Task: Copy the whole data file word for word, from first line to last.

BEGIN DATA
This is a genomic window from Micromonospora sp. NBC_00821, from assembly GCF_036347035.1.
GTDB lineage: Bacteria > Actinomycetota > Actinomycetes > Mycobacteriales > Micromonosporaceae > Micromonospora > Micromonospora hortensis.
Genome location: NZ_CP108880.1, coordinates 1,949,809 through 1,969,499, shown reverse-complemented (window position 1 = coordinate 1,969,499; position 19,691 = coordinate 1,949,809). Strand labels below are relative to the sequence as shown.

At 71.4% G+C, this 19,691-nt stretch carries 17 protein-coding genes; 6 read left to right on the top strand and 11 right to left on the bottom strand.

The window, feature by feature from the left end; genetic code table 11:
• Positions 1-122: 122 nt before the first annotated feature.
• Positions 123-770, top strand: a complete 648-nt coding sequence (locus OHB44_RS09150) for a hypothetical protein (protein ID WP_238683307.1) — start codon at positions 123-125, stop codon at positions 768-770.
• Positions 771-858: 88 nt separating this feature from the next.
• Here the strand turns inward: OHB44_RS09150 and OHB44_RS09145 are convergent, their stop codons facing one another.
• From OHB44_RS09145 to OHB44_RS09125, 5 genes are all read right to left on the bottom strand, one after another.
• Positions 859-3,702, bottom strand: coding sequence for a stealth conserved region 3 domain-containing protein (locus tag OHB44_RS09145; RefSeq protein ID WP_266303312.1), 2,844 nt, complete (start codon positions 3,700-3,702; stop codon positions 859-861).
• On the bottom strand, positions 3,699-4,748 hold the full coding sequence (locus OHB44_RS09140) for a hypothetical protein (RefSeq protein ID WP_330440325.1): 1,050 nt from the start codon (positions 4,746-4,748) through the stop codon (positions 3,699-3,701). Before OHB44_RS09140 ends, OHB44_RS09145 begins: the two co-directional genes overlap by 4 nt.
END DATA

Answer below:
This is a genomic window from Micromonospora sp. NBC_00821, from assembly GCF_036347035.1.
GTDB lineage: Bacteria > Actinomycetota > Actinomycetes > Mycobacteriales > Micromonosporaceae > Micromonospora > Micromonospora hortensis.
Genome location: NZ_CP108880.1, coordinates 1,949,809 through 1,969,499, shown reverse-complemented (window position 1 = coordinate 1,969,499; position 19,691 = coordinate 1,949,809). Strand labels below are relative to the sequence as shown.

At 71.4% G+C, this 19,691-nt stretch carries 17 protein-coding genes; 6 read left to right on the top strand and 11 right to left on the bottom strand.

The window, feature by feature from the left end; genetic code table 11:
• Positions 1-122: 122 nt before the first annotated feature.
• Positions 123-770, top strand: a complete 648-nt coding sequence (locus OHB44_RS09150) for a hypothetical protein (protein ID WP_238683307.1) — start codon at positions 123-125, stop codon at positions 768-770.
• Positions 771-858: 88 nt separating this feature from the next.
• Here the strand turns inward: OHB44_RS09150 and OHB44_RS09145 are convergent, their stop codons facing one another.
• From OHB44_RS09145 to OHB44_RS09125, 5 genes are all read right to left on the bottom strand, one after another.
• Positions 859-3,702, bottom strand: coding sequence for a stealth conserved region 3 domain-containing protein (locus tag OHB44_RS09145; RefSeq protein ID WP_266303312.1), 2,844 nt, complete (start codon positions 3,700-3,702; stop codon positions 859-861).
• On the bottom strand, positions 3,699-4,748 hold the full coding sequence (locus OHB44_RS09140) for a hypothetical protein (RefSeq protein ID WP_330440325.1): 1,050 nt from the start codon (positions 4,746-4,748) through the stop codon (positions 3,699-3,701). Before OHB44_RS09140 ends, OHB44_RS09145 begins: the two co-directional genes overlap by 4 nt.